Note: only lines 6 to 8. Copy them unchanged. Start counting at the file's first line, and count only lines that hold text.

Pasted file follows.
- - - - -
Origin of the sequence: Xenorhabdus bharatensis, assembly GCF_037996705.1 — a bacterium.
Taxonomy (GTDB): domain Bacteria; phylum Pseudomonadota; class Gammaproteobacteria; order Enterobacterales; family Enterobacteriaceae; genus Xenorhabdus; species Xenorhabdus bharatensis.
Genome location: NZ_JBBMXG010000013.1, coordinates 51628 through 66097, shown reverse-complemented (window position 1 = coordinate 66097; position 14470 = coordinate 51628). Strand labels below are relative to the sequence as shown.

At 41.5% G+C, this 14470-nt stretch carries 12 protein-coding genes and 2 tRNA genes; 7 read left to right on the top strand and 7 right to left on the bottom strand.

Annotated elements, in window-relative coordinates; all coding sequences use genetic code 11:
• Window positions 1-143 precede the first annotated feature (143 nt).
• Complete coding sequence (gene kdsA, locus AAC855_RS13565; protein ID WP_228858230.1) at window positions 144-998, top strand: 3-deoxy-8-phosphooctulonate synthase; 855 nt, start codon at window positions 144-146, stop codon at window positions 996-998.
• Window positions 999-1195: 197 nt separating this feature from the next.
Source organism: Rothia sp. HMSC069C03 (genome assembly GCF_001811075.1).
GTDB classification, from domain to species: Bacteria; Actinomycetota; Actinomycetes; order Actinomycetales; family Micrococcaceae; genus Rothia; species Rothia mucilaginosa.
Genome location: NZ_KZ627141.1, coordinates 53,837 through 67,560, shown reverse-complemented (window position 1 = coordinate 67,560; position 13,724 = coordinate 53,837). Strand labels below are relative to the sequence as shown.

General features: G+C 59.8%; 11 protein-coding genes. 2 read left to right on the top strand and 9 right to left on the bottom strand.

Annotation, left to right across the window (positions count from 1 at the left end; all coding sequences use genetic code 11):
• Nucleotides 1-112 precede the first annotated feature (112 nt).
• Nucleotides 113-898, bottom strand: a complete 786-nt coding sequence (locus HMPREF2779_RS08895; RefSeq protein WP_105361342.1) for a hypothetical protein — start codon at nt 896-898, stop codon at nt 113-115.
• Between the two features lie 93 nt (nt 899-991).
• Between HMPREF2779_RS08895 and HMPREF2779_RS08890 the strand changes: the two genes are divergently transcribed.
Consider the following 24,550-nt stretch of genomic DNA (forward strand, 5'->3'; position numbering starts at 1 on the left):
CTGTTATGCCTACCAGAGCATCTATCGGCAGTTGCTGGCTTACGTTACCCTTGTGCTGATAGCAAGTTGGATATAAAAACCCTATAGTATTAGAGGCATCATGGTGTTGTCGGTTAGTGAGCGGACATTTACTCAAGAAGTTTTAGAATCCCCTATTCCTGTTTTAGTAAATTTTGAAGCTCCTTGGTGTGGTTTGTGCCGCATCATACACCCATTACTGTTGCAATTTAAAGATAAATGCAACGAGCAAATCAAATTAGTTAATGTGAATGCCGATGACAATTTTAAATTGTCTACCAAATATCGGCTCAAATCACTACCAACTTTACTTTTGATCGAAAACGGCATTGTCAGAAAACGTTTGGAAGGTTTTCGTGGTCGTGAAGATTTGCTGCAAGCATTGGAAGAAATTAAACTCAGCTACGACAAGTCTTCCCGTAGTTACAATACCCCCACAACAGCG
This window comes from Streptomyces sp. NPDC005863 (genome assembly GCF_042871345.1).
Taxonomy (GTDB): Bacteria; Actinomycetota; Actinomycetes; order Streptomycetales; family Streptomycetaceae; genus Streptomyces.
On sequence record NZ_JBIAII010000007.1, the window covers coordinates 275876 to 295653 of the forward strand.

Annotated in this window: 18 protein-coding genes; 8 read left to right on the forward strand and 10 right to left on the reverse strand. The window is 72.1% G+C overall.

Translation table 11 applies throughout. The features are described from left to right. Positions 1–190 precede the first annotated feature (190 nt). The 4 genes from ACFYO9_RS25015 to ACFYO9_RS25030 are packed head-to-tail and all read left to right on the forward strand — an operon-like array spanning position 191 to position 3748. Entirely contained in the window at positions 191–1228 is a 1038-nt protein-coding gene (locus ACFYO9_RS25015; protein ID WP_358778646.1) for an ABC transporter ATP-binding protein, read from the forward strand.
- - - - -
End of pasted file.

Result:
• Window positions 1-143 precede the first annotated feature (143 nt).
• Complete coding sequence (gene kdsA, locus AAC855_RS13565; protein ID WP_228858230.1) at window positions 144-998, top strand: 3-deoxy-8-phosphooctulonate synthase; 855 nt, start codon at window positions 144-146, stop codon at window positions 996-998.
• Window positions 999-1195: 197 nt separating this feature from the next.